One of the primary objections to the concussion settlement, which was approved Wednesday by Judge Anita Brody, arises from the failure of the compensation fund to pay benefits to retired players who have Chronic Traumatic Encephalopathy. The best argument in favor of paying living players with CTE comes from the reality that the fund will compensate deceased players as of the final settlement approval date whose brains show evidence of CTE.
In her lengthy ruling approving the settlement, Judge Brody addressed the decision to compensate deceased players whose brain show evidence of CTE, but not to compensate retired players who have CTE.
“Retired Players cannot be compensated for CTE in life because no diagnostic or clinical profile of CTE exists, and the symptoms of the disease, if any, are unknown,” Judge Brody wrote. “But the Settlement does compensate the cognitive symptoms allegedly associated with CTE. . . .
“The study of CTE is nascent,” Judge Brody explained, “and the symptoms of the disease, if any, are unknown. Chronic Traumatic Encephalopathy is a neuropathological diagnosis that currently can only be made post mortem. . . . This means that no one can conclusively say that someone had CTE until a scientist looks at sections of that person’s brain under a microscope to see if abnormally phosphorylated tau protein (‘abnormal tau protein’) is present, and if so whether it is present in a reportedly unique pattern. . . .
“Beyond identifying the existence of abnormal tau protein in a person’s brain, researchers know very little about CTE,” Judge Brody added. “They have not reliably determined which events make a person more likely to develop CTE. . . . More importantly, researchers have not determined what symptoms individuals with CTE typically suffer from while they are alive.”
Judge Brody then focused on the studies that have been conducted to date, pointing out factors that make it impossible to currently understand with reasonable certainty what it means to have CTE.
“[R]esearchers do not know the symptoms someone with abnormal tau protein in his brain will suffer from during life,” she wrote. “No diagnostic or clinical profile for CTE exists.”
Judge Brody justified compensation for previously deceased players who were determined to have CTE because it “serves as a proxy for Qualifying Diagnoses deceased players could have received while living.” But this conclusion ignores everything she wrote about the “nascent” science of CTE. How can having CTE at death serve as a proxy for anything when Judge Brody has explained in detail that no one knows what it means to have CTE?
For that reason alone, the settlement doesn’t feel appropriate or adequate. And no portion of the 132 pages devoted to the laborious task of justifying the settlement can reconcile the discrepancy between paying deceased players with CTE and not paying living players with CTE.
That could change, if/when the research advances and improves. Under the settlement, the NFL and the retired players are required to confer in good faith every 10 years to possibly revise the definitions that apply to the process of qualifying for benefits.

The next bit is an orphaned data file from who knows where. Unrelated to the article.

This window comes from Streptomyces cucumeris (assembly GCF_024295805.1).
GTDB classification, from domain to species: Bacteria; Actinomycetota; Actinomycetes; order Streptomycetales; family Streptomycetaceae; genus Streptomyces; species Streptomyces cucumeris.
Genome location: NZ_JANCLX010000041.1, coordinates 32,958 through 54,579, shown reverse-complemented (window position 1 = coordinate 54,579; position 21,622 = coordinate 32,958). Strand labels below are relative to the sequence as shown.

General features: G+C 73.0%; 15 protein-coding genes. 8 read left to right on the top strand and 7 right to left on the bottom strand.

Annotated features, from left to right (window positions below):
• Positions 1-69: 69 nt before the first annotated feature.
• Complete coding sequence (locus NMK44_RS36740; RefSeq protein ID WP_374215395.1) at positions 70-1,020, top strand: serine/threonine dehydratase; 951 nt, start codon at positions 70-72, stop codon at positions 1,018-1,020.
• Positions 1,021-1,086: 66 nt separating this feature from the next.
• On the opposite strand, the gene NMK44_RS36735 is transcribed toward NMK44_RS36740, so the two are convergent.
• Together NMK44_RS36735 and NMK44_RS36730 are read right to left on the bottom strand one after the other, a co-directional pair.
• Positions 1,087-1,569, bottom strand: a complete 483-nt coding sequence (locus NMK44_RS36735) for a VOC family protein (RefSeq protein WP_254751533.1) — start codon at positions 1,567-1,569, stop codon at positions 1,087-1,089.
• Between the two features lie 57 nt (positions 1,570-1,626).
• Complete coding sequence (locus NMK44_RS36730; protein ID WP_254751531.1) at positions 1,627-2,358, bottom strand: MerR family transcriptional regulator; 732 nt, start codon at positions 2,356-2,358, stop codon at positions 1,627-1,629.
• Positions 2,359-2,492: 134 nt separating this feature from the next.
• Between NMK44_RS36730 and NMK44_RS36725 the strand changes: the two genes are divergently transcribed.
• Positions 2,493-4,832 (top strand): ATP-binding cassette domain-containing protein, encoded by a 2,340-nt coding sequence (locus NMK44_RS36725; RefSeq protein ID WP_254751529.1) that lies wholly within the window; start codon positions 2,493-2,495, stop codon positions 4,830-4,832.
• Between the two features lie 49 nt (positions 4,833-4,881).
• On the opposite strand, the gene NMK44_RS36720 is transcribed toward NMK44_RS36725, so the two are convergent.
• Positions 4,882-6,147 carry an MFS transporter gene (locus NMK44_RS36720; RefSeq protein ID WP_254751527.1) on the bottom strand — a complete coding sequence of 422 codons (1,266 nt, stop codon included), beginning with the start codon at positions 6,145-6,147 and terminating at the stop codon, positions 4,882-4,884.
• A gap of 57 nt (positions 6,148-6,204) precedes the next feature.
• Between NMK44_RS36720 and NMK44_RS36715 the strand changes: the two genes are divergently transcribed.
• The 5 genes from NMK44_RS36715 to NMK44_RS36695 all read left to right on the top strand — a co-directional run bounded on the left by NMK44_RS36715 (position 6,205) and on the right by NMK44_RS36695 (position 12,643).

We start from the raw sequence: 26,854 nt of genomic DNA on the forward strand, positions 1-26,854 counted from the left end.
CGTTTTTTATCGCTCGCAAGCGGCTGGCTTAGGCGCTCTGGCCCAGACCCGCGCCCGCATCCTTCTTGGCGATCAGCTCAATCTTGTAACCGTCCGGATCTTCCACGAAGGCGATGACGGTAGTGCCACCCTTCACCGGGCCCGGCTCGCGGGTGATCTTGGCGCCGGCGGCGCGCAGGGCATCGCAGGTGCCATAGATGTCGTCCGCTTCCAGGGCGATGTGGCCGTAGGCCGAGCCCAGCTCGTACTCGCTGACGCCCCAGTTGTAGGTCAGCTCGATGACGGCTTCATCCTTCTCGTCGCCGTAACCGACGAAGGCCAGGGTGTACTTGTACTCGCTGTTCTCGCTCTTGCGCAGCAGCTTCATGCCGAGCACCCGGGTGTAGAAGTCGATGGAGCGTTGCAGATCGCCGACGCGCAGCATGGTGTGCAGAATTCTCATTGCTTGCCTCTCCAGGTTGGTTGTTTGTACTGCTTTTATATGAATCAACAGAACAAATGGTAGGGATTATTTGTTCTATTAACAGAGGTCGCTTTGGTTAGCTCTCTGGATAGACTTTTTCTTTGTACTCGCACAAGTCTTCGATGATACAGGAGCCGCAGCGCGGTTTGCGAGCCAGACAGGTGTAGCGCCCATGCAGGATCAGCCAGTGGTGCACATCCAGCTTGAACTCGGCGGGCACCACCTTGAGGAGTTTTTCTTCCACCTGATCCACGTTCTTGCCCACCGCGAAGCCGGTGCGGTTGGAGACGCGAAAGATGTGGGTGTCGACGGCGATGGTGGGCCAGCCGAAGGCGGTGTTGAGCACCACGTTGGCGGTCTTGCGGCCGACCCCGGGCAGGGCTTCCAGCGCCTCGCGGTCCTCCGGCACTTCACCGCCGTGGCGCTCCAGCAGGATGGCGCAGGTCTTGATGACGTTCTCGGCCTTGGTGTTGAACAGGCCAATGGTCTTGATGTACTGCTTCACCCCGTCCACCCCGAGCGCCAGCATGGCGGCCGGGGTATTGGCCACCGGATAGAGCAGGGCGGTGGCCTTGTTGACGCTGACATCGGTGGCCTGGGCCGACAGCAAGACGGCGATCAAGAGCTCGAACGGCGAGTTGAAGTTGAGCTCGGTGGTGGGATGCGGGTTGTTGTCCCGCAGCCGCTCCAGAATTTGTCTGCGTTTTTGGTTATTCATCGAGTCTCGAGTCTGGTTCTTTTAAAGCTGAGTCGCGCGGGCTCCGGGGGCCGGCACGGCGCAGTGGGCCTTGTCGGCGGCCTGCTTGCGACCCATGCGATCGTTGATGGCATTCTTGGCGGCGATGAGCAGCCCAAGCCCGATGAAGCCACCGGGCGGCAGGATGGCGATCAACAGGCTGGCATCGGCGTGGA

That sounds good in writing, but how will it actually work? The lawyers, who are getting paid more than handsomely now and not in 10-year increments, will have no financial incentive to aggressively push for CTE to be included in the list of qualifying diagnoses when they get together once per decade with the NFL. The NFL, which already agreed to an unlimited pool of benefits in order to secure approval of a settlement of a lawsuit that could have brought the league to its knees, definitely will have no financial incentive to agree to the expansion of the pool of eligible former players to include a condition that, possibly, every former NFL player has.
The settlement needs something much more than a requirement to confer in good faith every 10 years. It needs a formal process pursuant to which lawyers with an opportunity to receive compensation for their time and efforts will zealously argue on behalf of retired players that the science has developed to the point where CTE can be diagnosed in living players and should be compensated, if the medical evidence can support those claims. And it needs to be more than a good-faith attempt to “confer” with the oft-intransigent NFL; a clear mechanism should be put in place to allow retired players to return to court in an effort to persuade Judge Brody or someone else that the time has come to acknowledge CTE in living players and to compensate them for it.
The trigger shouldn’t be once per decade. The window should always be open for retired players to prove that the medical evidence has developed to the point where compensation should be available to players who have CTE.
For now, the medical research is undeveloped and unclear. That may or may not change. It’s unfair to the retired players to not include in the settlement a far more meaningful and potentially effective formula for adjusting the settlement to acknowledge and to react to new medical evidence that could shed much more light on the diagnosis of CTE and the determination of its symptoms.